Updated 20 April 22
As we celebrate the NHS turning 70, the transformation it’s gone through over the years is overwhelmingly clear. Back in 1948 when the service first launched, free healthcare was profoundly life-changing for the general public. Today the NHS continues to evolve with the help of new innovations in technology.
The use of digital technology in healthcare can improve quality and efficiency of patient care as well as work as a preventive and palliative measure. With demand on the NHS rapidly increasing, the need for digital innovation is more prevalent than ever before.
Over the last 3 years, we’ve innovated within the NHS to identify opportunities and problems which have enabled the creation of a number of digital health startups. Through unique partnerships with hospitals such as Alder Hey Children’s Hospital, we’ve worked with doctors, clinicians, nurses, patients and other industry leaders to develop digital solutions and improve the quality of care across the country. “I get to work with doctors and physiotherapists that want to change their field… that’s really exciting”, explains Katie-Rose, one of our digital health startup consultants. “These people experience the problems first hand, so collaborating with them is the way to make real change happen”.
Hackathons are just one of the ways we’ve been able to delve deeper and establish key opportunities to explore. Ian Sinha, Respiratory Consultant at Alder Hey Children’s Hospital, explains “In terms of the people we see coming through Alder Hey, we’ve been stuck with the same problems year in year out and actually we just need a new way of thinking about things. In particular, we need to be in the position where we can think about it with other people with different ideas and different backgrounds, because that adds a new perspective to what you thought you already knew”.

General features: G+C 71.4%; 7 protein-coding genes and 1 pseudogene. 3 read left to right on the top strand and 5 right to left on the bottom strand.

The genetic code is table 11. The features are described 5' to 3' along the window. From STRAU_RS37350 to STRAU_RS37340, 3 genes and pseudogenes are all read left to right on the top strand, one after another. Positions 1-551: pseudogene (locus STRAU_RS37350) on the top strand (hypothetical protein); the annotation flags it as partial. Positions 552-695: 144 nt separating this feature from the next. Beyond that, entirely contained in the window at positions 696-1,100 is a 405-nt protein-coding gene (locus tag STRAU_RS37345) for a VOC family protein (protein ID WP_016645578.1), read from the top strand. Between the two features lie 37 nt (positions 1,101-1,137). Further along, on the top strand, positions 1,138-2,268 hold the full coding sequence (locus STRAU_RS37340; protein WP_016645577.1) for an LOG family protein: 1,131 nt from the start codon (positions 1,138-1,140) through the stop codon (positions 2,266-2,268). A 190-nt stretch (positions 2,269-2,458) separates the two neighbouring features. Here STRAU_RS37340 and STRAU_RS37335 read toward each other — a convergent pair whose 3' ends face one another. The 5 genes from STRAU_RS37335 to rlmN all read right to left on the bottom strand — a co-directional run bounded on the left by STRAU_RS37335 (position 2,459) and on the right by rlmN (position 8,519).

Working for the NHS is a vocation, making a difference in people’s lives, for neurosurgeons to nurses, pharmacists to physiotherapists. Co-founding digital health startups with these kinds of people has allowed us to really understand the difficulties that NHS workers and patients experience on a regular basis. From helping children manage their autism to improving hand hygiene compliance in medical institutes, we build startups that make a significant impact on the NHS, and more importantly, that stay within the NHS.
Rebecca Taylor, founder of Aquarate (one of our co-founded digital health businesses), is driving innovation in healthcare. “As the NHS becomes more digitally aligned, Aquarate is providing smart products to track vital hydration-related information” she explains. “We’re working in partnership with The Royal Liverpool Hospital and Broadgreen University Trust to put clinicians and patients at the heart of our research. That will always be really important to us”.
As pressure inevitably continues to grow on NHS resources, the healthcare service is embracing innovation and the efficiencies that comes with it. By working with the people who turn up everyday to the make the NHS happen, we encourage change from within. The more we can inspire and build complementary digital solutions within the NHS, the more extraordinary it can become.
Have you got an idea for a digital health business and are looking for investment & support? Work with us.